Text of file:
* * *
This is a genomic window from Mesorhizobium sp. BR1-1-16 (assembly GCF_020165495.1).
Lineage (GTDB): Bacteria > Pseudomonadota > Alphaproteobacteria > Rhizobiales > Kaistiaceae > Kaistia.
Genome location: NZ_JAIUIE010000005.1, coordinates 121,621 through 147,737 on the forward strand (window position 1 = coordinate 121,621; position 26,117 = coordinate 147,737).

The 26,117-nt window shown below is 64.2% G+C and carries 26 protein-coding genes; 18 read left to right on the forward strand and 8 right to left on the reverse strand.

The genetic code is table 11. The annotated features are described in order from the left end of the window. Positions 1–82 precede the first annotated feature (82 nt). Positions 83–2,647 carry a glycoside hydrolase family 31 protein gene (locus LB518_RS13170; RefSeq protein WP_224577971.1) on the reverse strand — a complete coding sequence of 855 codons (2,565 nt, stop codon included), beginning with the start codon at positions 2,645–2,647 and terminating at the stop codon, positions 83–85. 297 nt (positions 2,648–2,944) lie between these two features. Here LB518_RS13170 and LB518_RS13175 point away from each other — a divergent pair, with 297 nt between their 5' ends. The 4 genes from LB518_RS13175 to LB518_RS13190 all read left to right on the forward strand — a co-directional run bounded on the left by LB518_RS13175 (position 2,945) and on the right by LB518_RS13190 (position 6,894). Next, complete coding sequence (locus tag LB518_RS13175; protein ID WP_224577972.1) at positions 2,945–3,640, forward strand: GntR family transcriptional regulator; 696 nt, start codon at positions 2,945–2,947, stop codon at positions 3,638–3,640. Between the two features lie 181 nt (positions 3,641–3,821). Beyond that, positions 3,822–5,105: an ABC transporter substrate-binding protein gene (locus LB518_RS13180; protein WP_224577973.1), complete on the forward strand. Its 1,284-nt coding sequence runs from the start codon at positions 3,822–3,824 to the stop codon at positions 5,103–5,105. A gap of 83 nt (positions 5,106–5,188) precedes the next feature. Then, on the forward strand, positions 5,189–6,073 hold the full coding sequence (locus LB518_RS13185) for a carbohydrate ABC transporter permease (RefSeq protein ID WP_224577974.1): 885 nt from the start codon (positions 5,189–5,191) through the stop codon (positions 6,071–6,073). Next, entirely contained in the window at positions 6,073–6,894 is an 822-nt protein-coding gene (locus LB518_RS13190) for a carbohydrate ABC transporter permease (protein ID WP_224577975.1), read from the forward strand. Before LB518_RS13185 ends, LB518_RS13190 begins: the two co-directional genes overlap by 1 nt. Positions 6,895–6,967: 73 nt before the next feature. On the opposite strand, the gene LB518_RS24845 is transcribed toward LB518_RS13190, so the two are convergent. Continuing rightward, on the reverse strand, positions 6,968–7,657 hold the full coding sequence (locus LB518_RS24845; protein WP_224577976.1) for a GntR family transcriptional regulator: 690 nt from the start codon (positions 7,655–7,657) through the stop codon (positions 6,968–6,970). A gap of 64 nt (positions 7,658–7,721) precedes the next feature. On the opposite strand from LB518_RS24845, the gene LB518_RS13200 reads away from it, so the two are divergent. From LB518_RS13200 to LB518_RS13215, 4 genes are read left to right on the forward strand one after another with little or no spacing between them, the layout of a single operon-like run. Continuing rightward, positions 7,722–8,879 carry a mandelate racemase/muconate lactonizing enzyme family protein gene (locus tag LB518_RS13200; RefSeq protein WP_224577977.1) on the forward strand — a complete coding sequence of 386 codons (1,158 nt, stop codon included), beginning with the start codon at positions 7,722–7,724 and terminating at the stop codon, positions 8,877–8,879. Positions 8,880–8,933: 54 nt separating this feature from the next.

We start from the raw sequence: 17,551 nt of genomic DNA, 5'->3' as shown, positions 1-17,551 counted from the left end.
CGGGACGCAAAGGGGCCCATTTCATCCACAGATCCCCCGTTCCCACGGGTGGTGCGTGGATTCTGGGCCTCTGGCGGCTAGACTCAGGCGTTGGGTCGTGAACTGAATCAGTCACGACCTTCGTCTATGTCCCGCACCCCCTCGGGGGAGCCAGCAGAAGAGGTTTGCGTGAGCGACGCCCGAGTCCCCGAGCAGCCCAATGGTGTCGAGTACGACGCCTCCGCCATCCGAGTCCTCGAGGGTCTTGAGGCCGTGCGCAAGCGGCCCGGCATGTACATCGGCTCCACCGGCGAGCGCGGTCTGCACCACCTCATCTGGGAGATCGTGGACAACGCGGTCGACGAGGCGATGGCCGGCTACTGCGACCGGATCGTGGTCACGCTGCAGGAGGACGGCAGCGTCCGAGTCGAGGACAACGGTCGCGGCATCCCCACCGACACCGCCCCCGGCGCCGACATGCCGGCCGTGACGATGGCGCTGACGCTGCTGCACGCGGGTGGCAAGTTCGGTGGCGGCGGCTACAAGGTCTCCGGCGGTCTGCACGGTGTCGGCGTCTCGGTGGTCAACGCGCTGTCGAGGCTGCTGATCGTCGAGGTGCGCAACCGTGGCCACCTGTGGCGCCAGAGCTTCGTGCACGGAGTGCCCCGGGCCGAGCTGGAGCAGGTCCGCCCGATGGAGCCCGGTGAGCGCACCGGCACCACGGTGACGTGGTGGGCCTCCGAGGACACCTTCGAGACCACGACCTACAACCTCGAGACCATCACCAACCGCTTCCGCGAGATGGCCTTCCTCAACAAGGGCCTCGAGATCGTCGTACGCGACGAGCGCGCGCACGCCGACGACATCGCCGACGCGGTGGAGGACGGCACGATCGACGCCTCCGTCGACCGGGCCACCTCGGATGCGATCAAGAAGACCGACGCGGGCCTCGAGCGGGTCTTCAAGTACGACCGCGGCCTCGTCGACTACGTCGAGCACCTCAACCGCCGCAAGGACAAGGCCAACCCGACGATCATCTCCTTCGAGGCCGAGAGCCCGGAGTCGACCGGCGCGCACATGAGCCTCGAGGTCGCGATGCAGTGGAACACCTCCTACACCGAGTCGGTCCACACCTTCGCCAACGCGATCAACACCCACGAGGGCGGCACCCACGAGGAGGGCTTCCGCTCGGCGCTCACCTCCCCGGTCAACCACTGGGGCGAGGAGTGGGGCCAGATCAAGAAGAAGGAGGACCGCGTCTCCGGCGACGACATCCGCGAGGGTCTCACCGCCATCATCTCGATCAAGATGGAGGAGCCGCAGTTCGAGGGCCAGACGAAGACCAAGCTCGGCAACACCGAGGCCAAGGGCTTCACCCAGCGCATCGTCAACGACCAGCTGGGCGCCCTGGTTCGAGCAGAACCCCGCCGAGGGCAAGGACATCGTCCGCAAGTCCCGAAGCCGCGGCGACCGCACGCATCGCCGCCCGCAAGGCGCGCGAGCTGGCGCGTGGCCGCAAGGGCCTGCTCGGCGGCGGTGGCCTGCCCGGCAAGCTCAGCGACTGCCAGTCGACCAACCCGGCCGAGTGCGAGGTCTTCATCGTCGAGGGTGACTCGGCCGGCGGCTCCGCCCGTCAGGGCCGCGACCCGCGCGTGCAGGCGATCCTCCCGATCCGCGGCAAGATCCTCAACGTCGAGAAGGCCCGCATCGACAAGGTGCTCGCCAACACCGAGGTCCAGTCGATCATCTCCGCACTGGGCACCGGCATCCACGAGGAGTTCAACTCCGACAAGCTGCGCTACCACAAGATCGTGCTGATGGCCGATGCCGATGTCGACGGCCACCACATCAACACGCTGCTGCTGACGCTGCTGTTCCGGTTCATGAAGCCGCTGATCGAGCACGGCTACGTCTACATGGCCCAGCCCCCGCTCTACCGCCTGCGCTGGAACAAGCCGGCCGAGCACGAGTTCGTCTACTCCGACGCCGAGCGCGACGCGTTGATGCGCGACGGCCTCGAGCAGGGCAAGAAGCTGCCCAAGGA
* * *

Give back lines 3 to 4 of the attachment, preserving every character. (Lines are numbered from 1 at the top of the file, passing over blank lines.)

Genome location: NZ_JAIUIE010000005.1, coordinates 121,621 through 147,737 on the forward strand (window position 1 = coordinate 121,621; position 26,117 = coordinate 147,737).

The 26,117-nt window shown below is 64.2% G+C and carries 26 protein-coding genes; 18 read left to right on the forward strand and 8 right to left on the reverse strand.